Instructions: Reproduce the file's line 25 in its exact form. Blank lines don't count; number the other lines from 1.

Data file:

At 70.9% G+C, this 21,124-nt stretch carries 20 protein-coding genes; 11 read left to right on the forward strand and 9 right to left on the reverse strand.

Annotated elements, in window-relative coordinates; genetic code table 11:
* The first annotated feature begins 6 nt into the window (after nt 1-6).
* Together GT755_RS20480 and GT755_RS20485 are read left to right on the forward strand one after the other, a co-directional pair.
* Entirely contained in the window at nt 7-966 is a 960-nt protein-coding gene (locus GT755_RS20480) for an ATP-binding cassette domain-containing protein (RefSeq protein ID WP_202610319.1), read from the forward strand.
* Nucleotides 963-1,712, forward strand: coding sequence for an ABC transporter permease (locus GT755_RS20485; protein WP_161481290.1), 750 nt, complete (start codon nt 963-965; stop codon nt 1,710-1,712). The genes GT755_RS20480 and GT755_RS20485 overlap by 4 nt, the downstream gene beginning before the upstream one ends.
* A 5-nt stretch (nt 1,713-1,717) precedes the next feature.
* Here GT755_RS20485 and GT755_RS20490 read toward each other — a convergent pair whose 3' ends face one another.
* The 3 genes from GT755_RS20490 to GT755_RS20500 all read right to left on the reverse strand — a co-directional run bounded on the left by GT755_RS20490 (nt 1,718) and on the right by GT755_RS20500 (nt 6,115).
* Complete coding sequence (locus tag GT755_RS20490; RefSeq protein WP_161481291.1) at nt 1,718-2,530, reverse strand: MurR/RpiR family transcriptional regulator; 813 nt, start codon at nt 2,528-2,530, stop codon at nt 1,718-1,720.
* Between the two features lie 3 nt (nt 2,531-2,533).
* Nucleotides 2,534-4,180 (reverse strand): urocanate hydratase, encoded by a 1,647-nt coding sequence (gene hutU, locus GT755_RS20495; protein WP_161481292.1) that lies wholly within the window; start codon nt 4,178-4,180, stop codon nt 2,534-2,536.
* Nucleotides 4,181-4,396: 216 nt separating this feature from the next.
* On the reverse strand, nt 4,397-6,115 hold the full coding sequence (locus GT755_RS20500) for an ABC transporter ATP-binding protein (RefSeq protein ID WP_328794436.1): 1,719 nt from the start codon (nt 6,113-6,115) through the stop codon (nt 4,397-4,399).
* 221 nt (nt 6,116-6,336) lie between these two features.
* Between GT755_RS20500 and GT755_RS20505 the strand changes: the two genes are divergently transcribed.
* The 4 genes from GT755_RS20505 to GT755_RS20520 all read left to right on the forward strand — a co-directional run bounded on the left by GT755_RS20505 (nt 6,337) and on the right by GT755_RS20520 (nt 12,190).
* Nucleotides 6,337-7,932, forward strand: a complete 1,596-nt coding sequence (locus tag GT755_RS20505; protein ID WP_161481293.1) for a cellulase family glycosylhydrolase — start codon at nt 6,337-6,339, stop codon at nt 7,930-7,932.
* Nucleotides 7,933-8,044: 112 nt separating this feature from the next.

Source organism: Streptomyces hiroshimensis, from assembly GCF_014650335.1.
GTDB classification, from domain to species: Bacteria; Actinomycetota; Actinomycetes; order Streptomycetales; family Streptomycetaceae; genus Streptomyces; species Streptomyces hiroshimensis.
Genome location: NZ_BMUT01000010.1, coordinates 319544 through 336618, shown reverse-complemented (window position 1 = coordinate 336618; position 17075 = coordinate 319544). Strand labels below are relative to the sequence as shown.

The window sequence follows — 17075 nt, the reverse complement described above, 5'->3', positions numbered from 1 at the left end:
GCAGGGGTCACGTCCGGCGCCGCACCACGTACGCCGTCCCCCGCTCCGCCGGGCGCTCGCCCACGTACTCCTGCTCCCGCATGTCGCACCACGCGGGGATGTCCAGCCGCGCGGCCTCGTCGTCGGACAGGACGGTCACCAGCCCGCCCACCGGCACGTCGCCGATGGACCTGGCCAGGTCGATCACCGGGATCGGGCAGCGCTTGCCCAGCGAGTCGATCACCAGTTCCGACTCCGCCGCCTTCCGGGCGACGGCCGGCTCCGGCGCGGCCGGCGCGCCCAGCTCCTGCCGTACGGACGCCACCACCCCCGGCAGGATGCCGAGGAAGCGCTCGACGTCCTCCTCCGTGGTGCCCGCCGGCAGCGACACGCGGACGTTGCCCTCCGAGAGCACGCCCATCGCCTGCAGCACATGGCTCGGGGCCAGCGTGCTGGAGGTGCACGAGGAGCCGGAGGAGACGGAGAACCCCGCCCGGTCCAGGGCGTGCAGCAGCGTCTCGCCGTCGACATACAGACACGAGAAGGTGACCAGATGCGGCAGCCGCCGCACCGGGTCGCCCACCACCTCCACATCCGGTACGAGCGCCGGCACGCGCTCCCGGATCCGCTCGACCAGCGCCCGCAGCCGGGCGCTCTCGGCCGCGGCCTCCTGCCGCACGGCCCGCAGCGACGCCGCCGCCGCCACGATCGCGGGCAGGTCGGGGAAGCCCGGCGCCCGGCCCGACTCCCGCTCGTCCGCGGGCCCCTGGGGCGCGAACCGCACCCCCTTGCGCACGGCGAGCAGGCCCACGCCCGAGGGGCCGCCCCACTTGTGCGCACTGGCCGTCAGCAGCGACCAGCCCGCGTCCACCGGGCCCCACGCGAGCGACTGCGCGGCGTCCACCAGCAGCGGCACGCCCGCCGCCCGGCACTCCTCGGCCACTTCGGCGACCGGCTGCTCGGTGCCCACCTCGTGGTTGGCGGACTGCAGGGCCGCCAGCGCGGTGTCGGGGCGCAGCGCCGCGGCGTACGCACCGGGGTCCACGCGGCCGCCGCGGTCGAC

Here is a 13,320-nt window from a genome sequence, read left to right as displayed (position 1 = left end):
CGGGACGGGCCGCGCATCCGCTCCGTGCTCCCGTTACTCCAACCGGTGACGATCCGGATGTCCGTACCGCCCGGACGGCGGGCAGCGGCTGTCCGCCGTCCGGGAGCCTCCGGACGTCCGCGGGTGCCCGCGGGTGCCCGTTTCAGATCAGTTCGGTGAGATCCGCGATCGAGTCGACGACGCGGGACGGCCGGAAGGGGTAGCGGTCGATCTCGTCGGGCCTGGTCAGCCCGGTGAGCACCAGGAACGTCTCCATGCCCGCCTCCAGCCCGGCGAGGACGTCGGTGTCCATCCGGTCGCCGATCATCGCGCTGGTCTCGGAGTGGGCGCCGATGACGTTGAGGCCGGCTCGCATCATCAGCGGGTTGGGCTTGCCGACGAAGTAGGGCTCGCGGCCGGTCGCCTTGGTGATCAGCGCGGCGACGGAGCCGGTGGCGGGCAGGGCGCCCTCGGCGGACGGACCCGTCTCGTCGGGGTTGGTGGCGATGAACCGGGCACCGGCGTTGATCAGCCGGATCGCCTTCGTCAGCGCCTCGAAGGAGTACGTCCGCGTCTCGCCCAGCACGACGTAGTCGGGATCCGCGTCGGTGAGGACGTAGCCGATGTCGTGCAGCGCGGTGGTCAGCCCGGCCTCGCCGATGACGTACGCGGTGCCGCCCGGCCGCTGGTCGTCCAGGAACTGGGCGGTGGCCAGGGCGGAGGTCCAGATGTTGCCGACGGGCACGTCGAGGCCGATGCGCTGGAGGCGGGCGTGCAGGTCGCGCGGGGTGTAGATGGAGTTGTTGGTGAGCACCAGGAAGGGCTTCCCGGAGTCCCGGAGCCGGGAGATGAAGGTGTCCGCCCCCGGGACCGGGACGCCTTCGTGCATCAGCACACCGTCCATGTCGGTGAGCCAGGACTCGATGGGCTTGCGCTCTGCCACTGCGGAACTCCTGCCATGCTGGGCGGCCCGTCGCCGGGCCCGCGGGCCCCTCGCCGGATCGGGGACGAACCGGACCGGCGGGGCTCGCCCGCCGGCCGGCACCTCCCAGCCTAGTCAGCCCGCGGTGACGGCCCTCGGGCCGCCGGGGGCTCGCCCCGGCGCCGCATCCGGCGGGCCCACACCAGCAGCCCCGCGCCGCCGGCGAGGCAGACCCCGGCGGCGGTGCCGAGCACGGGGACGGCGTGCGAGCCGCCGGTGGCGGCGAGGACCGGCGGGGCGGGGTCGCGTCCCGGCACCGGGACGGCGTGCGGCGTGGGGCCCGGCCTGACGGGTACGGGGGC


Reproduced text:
Here is a 13,320-nt window from a genome sequence, read left to right as displayed (position 1 = left end):